It comes as no surprise, then, that Mickey Thompson was one of a select few individuals given the opportunity to get an early preview of the new Corvette Sting Ray during 1962, along with Dan Gurney and Gulf Oil executive Grady Davis. Thompson, who forged a relationship with ex-Pontiac general manager “Bunkie” Knudsen, who now headed Chevrolet, saw the new Corvette as an American rival to Ferrari’s then-dominant GT cars and a true Le Mans contender. Accordingly, Knudsen tasked Zora Arkus-Duntov to develop the Z06 Corvette as an FIA-compliant, GT-class racecar with an eye to American SCCA and international competition.
By summer 1962, Z06 Corvettes became available for racing, with fast-rising West coast drivers Bob Bondurant, Dave Macdonald, and Jerry Grant flown to St. Louis to pick up their newly assigned Sting Ray coupes, which they drove home to break-in their engines during the trip. Another batch of four cars was air-freighted to Los Angeles, where they were picked up by Mickey Thompson and his crew. One was entered into the upcoming Los Angeles Times Grand Prix at Riverside in October, with Doug Hooper chosen by Thompson to drive and help prepare it for competition. Hooper went on to win the race, with areas of improvement for the Z06 Sting Ray identified, analyzed, and corrected in preparation for Thompson’s four-car assault on Daytona and Sebring in early 1963. Despite this success in the new Sting Ray’s racing debut, Zora Arkus-Duntov noted the lightweight Shelby Cobras that also debuted there would quickly pose serious problems for the new Z06 Corvettes. In response, Duntov initiated the radical and highly promising Grand Sport Corvette program that would be aborted when General Motors once again withdrew from factory-backed racing in 1963. Following that momentous corporate decision, Mickey Thompson’s Corvette team disbanded and he soon turned to other competition pursuits including radical Indianapolis ‘500’ entries and more record-setting efforts as a key player in Ford Motor Company’s “Total Performance” racing campaign. Ultimately, he set 485 records, more than any other individual, helped pioneer the specialty-equipment industry, and launched the SCORE desert-racing series.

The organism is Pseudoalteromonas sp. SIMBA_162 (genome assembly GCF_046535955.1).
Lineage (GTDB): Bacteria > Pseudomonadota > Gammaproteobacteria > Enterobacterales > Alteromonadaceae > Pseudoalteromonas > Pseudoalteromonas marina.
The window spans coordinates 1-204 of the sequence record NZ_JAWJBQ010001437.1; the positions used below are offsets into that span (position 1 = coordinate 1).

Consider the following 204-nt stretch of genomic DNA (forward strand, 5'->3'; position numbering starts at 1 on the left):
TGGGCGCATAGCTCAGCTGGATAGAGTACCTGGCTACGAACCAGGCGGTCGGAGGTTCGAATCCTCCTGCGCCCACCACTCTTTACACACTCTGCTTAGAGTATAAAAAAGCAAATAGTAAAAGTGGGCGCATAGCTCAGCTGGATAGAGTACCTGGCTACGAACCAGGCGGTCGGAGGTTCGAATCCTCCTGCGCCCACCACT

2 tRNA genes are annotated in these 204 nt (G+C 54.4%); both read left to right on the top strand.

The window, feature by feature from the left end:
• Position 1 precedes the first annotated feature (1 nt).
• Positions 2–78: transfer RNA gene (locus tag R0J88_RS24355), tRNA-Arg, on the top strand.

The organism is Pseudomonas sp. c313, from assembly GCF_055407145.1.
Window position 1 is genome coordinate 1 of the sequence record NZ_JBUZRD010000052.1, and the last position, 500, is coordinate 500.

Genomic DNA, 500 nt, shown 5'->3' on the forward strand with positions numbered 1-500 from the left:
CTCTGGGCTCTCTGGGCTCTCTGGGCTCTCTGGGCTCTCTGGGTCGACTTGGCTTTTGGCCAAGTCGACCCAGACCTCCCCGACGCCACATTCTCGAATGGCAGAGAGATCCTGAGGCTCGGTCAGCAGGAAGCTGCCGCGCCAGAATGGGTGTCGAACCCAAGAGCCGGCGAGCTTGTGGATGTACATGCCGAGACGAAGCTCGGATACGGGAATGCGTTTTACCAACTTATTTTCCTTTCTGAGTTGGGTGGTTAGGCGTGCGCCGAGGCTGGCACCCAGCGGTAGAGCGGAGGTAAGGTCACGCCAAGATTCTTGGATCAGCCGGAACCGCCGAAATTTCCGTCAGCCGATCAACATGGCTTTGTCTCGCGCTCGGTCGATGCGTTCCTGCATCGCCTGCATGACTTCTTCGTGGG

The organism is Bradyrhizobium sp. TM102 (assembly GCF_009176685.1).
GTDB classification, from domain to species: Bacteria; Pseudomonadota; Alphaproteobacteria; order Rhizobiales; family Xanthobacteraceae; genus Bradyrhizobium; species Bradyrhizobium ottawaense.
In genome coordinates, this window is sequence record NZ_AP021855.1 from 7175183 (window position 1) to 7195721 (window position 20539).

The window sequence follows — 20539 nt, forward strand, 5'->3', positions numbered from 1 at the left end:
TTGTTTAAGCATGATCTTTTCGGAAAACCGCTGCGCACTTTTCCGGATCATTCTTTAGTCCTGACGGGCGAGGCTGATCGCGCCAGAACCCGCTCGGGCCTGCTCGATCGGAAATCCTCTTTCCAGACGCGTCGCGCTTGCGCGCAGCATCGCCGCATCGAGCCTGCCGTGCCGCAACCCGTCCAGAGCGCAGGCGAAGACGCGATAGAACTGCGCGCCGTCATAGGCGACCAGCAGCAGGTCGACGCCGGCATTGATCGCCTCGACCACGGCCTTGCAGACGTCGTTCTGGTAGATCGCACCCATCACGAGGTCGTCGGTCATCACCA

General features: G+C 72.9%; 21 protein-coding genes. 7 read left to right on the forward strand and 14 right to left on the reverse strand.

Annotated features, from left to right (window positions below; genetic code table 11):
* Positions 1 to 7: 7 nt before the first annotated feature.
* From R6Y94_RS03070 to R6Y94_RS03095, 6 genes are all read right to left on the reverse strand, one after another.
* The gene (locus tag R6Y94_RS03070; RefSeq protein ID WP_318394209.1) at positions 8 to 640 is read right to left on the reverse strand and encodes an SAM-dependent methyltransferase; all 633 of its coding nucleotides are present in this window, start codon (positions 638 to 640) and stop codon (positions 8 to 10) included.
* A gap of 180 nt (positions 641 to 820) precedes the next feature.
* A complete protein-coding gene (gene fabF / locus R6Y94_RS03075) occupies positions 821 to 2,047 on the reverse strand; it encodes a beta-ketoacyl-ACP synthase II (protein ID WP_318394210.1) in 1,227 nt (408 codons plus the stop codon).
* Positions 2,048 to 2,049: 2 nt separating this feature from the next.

In addition to the four all-out Z06 Sting Ray racing cars campaigned by the legendary Mickey Thompson, a fifth Z06/N03 car – known to Corvette experts as #6844 and the vehicle we are thrilled to offer here, was Mr. Thompson’s street car. Equipped with L84, Z06, and N03 options, this white Sting Ray was also equipped with a Muncie M-20 four-speed transmission. When restored, it was believed to have been Mickey Thompson’s “Sears/Allstate Tire Test Car,” which he used to set more records at Bonneville Salt Flats in 1963. However, in 2012, Corvette expert David Burroughs and his Prove It service were engaged to confirm the car’s use while it was in Thompson’s hands. As an expert, Mr. Burroughs was the ideal choice for the job, given his background as the founder and retired CEO of Bloomington Gold and the driving force behind its Corvette certification process. The methodical, forensic-level investigations included the use of period photographs, a Mickey Thompson Rader custom wheel ad showing this car, the historical record offered by the car itself, a 1990s letter to the Corvette Fever magazine editors from Doug Hooper, and even the original Chevron gas company credit card issued to Thompson that was found inside the car during restoration. Following exhaustive analysis, the findings of the Prove It report led to the overwhelming conclusion that this Sting Ray was in fact Mickey Thompson’s daily driver.
While the four racers under Mickey Thompson were a key part of Chevrolet’s early Z06 Sting Ray racing program, this Z06/N03 Sting Ray was his personal road car and quite likely the vehicle that he spent the most time behind the wheel of. A truly fascinating link to one of the world’s all-time greatest racers, Z06 Sting Ray #6844 is accompanied by a copy of the Prove It report and the Chevron credit card issued in period to Mickey Thompson. Wonderfully presented much as it was in period, Z06 #6844 is adorned with reproduced sponsorship graphics, devoid of bumpers, and rides on a set of Mickey Thompson’s famous Rader chrome wheels. A truly fascinating piece of living motorsports history, Z06 Sting Ray #6844 is one of the most interesting and important, examples of Chevrolet racing history.